South Korea’s top fiscal policymaker said Wednesday that public institutions will expand the size of their combined investments to 55 trillion won ($45.5 billion) this year as part of the government’s continued struggle to revitalize domestic economy amid growing uncertainties.
“(The government) will ensure that public institutions make investments of 55 trillion won within the year, by advancing the timeline of some incoming investment projects,” said Deputy Prime Minister and Finance Minister Hong Nam-ki in an economic revitalization policy meeting.
The updated target figure was a hike of 2 trillion won from the initial plan announced in January, and a visible jump from last year’s 43.5 trillion won.
The corresponding projects to be sped up -- worth around 1 trillion won -- include infrastructure construction plans to build a new e-transaction logistics center and megasized shopping complexes in various regions.
He also said that 14 out of 67 state-run funds will be altering their previous operating plans to input 1.6 trillion won into boosting the domestic economy.
Deputy Prime Minister and Finance Minister Hong Nam-ki. (Ministry of Economy and Finance)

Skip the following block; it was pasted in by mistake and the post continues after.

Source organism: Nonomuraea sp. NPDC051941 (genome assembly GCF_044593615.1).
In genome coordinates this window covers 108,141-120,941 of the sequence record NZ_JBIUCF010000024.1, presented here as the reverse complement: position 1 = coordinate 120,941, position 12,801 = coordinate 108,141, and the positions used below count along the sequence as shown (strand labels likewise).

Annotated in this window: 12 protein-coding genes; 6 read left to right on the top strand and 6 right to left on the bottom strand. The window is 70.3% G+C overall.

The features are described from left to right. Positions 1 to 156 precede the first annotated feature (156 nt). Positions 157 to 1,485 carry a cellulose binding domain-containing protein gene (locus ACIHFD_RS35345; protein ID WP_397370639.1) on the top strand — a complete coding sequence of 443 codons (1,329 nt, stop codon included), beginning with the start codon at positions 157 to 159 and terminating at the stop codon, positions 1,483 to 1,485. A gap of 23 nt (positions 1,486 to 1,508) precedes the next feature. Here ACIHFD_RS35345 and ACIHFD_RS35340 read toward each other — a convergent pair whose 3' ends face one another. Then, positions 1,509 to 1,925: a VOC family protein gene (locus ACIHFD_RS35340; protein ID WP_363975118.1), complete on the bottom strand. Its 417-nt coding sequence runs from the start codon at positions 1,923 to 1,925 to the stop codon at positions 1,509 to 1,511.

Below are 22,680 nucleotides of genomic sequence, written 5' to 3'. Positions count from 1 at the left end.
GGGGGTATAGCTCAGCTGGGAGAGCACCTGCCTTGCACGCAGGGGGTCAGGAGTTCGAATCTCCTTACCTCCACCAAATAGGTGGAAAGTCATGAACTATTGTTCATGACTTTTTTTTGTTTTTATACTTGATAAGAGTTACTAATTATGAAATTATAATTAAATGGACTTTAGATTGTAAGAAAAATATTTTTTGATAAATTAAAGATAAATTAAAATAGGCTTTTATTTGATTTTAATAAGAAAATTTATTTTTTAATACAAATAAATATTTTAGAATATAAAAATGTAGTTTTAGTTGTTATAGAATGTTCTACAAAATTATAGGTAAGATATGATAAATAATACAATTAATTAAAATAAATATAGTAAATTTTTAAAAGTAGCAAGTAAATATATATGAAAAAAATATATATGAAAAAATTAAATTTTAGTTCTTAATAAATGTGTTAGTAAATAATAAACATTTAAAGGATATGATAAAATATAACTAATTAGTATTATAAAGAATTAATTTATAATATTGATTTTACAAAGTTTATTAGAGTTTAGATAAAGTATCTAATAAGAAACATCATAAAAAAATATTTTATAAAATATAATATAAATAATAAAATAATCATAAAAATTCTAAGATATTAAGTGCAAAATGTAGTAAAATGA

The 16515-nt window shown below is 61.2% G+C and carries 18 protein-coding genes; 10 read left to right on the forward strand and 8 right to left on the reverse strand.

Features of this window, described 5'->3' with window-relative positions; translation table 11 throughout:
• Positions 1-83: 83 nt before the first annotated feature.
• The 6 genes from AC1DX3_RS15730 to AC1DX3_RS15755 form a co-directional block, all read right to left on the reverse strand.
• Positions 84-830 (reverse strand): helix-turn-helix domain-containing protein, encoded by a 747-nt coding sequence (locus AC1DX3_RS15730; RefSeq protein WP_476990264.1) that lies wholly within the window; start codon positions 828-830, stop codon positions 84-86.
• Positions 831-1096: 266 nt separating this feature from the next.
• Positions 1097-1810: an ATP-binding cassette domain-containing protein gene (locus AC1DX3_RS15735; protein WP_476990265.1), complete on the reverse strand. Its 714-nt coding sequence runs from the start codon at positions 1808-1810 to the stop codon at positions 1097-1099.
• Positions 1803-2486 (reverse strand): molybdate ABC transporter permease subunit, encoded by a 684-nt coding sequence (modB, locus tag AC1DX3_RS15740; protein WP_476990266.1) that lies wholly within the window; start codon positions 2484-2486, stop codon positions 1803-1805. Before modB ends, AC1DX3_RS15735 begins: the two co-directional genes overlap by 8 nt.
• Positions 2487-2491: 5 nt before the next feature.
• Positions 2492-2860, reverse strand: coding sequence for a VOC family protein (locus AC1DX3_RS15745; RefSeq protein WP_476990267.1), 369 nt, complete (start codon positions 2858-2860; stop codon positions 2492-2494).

The minister’s announcement came as a follow-up to the government’s earlier vows to expand fiscal spending in a pump-priming gesture. In early July, the government said that it will speed up the injection of supplementary state budget into social overhead capital and employment.
“With the global economic slowdown and uncertainties, along with Japan’s economic retaliations, the downside risks for the Korean economy have grown,” Hong said, explaining the reason of the newly added investment plans.
Kim Yong-beom, first vice minister of finance, added that the country is likely to struggle to achieve its growth target this year, even with the extra fiscal spending along the way.
“The 2.4-2.5 percent (growth) target will not be easy to reach (this year), though we do expect some boosting effect from the latest fiscal execution policies,” Kim said.
“We cannot yet assess the precise impact that (the government’s latest measures) will have, as the outcome will depend on the progress of (budget) execution.”
Earlier this year, the Ministry of Economy and Finance trimmed its outlook for the country’s economic growth rate by 0.2 percentage point to the 2.4-2.5 percent range. The Bank of Korea suggested a lower figure, slashing the figure to 2.2 percent from the previous 2.5 percent.
By Bae Hyun-jung(firstname.lastname@example.org